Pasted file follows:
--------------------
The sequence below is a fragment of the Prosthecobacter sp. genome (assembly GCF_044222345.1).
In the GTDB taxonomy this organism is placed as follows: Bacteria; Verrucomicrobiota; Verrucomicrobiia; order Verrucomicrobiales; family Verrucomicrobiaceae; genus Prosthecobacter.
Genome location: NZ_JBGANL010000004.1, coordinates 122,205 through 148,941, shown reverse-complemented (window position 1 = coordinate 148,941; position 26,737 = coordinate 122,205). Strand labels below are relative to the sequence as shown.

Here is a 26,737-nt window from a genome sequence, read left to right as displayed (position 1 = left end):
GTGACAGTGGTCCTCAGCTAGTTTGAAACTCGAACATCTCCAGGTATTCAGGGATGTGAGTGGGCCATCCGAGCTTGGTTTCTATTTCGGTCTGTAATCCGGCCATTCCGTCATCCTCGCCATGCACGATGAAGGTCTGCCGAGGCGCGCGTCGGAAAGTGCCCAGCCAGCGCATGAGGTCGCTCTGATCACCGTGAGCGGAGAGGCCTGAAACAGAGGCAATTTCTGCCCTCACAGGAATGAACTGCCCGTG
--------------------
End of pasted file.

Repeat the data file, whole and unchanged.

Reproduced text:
The sequence below is a fragment of the Prosthecobacter sp. genome (assembly GCF_044222345.1).
In the GTDB taxonomy this organism is placed as follows: Bacteria; Verrucomicrobiota; Verrucomicrobiia; order Verrucomicrobiales; family Verrucomicrobiaceae; genus Prosthecobacter.
Genome location: NZ_JBGANL010000004.1, coordinates 122,205 through 148,941, shown reverse-complemented (window position 1 = coordinate 148,941; position 26,737 = coordinate 122,205). Strand labels below are relative to the sequence as shown.

Here is a 26,737-nt window from a genome sequence, read left to right as displayed (position 1 = left end):
GTGACAGTGGTCCTCAGCTAGTTTGAAACTCGAACATCTCCAGGTATTCAGGGATGTGAGTGGGCCATCCGAGCTTGGTTTCTATTTCGGTCTGTAATCCGGCCATTCCGTCATCCTCGCCATGCACGATGAAGGTCTGCCGAGGCGCGCGTCGGAAAGTGCCCAGCCAGCGCATGAGGTCGCTCTGATCACCGTGAGCGGAGAGGCCTGAAACAGAGGCAATTTCTGCCCTCACAGGAATGAACTGCCCGTG